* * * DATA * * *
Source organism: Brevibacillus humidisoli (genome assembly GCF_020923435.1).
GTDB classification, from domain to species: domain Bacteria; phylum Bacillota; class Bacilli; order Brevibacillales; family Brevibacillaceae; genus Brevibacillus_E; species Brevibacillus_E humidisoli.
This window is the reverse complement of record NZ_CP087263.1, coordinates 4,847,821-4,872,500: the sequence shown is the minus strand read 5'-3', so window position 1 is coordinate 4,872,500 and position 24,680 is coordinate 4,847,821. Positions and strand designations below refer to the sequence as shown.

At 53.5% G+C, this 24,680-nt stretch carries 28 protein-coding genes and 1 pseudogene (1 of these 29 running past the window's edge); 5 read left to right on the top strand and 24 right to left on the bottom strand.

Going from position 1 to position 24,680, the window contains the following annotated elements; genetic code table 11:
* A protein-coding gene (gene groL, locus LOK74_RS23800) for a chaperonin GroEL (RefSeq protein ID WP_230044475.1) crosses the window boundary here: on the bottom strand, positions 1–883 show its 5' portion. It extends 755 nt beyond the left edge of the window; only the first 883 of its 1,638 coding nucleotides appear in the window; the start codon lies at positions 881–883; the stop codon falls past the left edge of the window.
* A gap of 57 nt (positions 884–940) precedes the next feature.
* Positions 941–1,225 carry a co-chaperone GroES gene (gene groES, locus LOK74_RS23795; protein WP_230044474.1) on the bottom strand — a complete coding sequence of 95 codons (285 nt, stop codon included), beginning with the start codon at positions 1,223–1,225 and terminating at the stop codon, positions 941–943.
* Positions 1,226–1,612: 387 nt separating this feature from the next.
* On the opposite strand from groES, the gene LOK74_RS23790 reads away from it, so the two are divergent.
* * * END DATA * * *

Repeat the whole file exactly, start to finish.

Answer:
Source organism: Brevibacillus humidisoli (genome assembly GCF_020923435.1).
GTDB classification, from domain to species: domain Bacteria; phylum Bacillota; class Bacilli; order Brevibacillales; family Brevibacillaceae; genus Brevibacillus_E; species Brevibacillus_E humidisoli.
This window is the reverse complement of record NZ_CP087263.1, coordinates 4,847,821-4,872,500: the sequence shown is the minus strand read 5'-3', so window position 1 is coordinate 4,872,500 and position 24,680 is coordinate 4,847,821. Positions and strand designations below refer to the sequence as shown.

At 53.5% G+C, this 24,680-nt stretch carries 28 protein-coding genes and 1 pseudogene (1 of these 29 running past the window's edge); 5 read left to right on the top strand and 24 right to left on the bottom strand.

Going from position 1 to position 24,680, the window contains the following annotated elements; genetic code table 11:
* A protein-coding gene (gene groL, locus LOK74_RS23800) for a chaperonin GroEL (RefSeq protein ID WP_230044475.1) crosses the window boundary here: on the bottom strand, positions 1–883 show its 5' portion. It extends 755 nt beyond the left edge of the window; only the first 883 of its 1,638 coding nucleotides appear in the window; the start codon lies at positions 881–883; the stop codon falls past the left edge of the window.
* A gap of 57 nt (positions 884–940) precedes the next feature.
* Positions 941–1,225 carry a co-chaperone GroES gene (gene groES, locus LOK74_RS23795; protein WP_230044474.1) on the bottom strand — a complete coding sequence of 95 codons (285 nt, stop codon included), beginning with the start codon at positions 1,223–1,225 and terminating at the stop codon, positions 941–943.
* Positions 1,226–1,612: 387 nt separating this feature from the next.
* On the opposite strand from groES, the gene LOK74_RS23790 reads away from it, so the two are divergent.